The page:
Williams makes a facetious case that members of such Churches are somehow unable to represent ‘the Communion.’ He deliberately obfuscates the fact that no individual member of any such Commission represents the Anglican Communion. He ignores the fact that, to the contrary, the participation of diverse views around controversial concerns is precisely what makes Anglicanism a unique gift to the wider world. Instead, it appears that he would prefer to shrink and whither this Anglican virtue in favor of an enforced greater unanimity through a silencing of dissenting voices. How very sad. How very un-Anglican.
Further, it is not merely the case that the Archbishop is seeking to reduce the presence of dissenting Churches on Committees related to ecumenical dialog. More significantly, he is attempting to remove the determinative presence of Churches whose actions he disapproves from the Inter-Anglican Standing Commission on Unity, Faith and Order (IASCUFO). Quite in line with his earlier proposal of a two-tiered structure for the Communion, he now ‘proposes’ that the disapproved Churches have their representatives reduced to ‘consultant status.’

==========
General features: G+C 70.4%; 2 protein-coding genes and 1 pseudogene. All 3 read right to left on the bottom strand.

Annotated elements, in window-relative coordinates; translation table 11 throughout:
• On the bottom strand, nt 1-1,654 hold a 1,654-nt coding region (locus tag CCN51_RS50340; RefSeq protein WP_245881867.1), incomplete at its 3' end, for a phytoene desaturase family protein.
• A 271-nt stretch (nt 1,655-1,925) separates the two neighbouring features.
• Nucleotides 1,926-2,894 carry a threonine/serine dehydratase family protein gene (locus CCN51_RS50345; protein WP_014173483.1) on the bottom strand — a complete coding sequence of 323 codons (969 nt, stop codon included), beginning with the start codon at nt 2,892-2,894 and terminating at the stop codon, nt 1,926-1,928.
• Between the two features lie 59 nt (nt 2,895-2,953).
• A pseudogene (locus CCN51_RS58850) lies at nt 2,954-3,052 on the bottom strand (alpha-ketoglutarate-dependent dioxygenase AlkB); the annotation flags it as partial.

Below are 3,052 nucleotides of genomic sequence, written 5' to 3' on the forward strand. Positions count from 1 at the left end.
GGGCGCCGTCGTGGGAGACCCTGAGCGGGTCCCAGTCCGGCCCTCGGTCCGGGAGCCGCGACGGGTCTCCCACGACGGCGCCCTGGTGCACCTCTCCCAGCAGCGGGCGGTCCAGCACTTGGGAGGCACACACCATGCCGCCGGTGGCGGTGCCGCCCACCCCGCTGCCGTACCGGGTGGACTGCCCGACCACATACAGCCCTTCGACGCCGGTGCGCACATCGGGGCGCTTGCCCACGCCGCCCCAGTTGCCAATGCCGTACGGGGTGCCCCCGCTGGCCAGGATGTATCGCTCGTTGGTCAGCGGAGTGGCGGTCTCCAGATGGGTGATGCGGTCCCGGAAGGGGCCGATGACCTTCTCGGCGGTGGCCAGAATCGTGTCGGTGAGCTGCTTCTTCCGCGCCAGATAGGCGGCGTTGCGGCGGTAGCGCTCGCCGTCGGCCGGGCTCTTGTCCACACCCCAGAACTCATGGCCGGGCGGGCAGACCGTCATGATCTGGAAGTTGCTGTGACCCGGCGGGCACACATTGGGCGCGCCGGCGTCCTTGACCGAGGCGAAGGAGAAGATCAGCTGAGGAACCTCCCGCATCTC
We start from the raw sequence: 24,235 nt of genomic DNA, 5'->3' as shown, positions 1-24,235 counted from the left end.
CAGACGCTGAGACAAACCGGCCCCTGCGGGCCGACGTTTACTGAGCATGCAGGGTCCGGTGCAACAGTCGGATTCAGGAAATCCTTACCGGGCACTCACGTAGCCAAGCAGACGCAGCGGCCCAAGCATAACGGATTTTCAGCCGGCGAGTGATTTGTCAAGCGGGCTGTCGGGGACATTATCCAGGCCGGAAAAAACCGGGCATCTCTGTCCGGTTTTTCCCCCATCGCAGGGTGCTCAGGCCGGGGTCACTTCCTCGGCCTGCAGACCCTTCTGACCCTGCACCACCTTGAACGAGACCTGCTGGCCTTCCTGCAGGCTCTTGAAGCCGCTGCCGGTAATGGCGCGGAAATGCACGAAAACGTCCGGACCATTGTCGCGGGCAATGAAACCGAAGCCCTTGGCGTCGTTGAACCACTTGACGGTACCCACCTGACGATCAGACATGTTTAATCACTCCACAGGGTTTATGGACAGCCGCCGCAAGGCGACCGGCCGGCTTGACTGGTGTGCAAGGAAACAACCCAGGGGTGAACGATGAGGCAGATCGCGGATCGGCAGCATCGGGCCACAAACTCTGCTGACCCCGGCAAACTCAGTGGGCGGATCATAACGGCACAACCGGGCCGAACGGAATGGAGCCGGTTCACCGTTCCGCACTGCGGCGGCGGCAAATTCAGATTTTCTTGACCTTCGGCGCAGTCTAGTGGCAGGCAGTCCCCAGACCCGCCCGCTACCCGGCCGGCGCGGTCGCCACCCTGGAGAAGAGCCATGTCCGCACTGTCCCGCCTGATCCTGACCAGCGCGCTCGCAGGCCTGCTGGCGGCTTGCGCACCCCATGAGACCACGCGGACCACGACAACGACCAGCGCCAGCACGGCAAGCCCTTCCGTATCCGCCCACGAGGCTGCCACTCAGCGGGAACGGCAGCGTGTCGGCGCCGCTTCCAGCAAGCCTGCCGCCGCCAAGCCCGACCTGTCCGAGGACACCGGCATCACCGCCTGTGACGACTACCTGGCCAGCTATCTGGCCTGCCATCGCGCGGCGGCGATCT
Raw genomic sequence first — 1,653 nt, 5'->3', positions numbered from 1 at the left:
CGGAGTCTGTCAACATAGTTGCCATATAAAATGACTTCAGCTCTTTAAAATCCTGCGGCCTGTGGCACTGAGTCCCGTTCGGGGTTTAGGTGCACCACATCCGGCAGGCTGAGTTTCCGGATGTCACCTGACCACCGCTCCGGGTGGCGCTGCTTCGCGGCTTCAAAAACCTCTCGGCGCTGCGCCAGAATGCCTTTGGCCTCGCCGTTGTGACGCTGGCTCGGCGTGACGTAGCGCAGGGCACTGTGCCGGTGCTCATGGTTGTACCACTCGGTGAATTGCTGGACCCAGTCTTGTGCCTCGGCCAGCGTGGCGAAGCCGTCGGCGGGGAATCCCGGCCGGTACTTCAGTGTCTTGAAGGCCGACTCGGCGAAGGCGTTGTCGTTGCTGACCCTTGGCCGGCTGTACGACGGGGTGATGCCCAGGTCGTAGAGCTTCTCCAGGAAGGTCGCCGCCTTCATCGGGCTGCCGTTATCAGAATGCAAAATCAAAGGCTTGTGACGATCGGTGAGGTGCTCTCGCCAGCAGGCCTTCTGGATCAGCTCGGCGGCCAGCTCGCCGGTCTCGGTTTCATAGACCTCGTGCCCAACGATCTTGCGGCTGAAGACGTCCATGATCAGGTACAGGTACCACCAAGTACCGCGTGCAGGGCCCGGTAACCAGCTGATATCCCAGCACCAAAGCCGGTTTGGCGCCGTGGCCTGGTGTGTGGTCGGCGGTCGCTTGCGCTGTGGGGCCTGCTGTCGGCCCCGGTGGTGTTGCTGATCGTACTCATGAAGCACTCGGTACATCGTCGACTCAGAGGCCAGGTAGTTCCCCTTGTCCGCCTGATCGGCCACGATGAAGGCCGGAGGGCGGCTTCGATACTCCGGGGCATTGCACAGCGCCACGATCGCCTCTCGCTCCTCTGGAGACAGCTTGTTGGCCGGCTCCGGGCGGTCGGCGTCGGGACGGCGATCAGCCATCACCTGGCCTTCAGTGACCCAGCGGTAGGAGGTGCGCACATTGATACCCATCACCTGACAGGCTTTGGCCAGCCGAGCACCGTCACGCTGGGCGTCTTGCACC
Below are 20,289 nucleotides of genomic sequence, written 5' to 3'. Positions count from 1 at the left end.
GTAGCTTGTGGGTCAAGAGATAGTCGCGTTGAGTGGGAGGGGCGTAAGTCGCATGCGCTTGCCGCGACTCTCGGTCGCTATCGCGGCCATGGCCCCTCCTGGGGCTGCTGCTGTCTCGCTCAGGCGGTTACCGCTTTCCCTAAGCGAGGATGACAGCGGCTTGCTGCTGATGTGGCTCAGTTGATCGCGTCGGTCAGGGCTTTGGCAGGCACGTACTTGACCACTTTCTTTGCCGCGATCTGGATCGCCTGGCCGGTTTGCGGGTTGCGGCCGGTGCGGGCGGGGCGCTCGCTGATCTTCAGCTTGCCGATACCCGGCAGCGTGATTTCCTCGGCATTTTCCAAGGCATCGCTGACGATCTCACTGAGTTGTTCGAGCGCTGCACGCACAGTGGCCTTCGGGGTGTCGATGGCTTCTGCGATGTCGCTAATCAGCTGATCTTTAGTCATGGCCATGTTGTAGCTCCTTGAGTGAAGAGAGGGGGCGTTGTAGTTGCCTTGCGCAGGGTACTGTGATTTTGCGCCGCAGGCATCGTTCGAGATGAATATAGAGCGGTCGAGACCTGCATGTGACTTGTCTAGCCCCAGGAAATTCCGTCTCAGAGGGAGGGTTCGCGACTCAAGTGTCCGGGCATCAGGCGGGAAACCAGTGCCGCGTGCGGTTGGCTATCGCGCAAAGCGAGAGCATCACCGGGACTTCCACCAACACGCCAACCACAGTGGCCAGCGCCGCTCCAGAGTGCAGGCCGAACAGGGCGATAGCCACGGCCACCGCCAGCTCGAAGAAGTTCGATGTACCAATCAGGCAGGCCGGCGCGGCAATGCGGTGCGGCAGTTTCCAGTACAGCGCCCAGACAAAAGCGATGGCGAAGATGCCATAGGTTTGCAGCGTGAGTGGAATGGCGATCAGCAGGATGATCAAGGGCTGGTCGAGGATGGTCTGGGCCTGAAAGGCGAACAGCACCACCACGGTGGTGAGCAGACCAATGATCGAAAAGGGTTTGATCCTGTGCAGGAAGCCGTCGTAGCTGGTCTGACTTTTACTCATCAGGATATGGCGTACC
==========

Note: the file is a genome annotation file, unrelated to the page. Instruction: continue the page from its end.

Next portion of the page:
For those who inevitably will claim that the Archbishop is not playing for power, please note his acknowledgment of the fact, “other bodies [that] have responsibilities in questions concerned with faith and order, notably the Primates’ Meeting, the Anglican Consultative Council and the Standing Committee”… “are governed by constitutional provisions” and so “cannot be overturned by any one person’s decision alone, and [so] there will have to be further consultation as to how they are affected.” His presumption and assertion ring quite clearly here: one person’s opinions do and should govern just who is ‘allowed’ to participate on IASCUFO and on other non-constitutional groups, and those are the opinions of one person, the Archbishop himself. Again he warns, with regard to these other bodies still protected from his opinions by their constitutions, that he “shall be inviting the views of all members of the Primates’ Meeting on the handling of these matters with a view to the agenda of the next scheduled meeting in January 2011.” In other words, he will seek some sort of declaration from the Primature that the representation of these Churches on the ACC and the Standing Committee have been reduced. Again, how sad, and how very un-Anglican.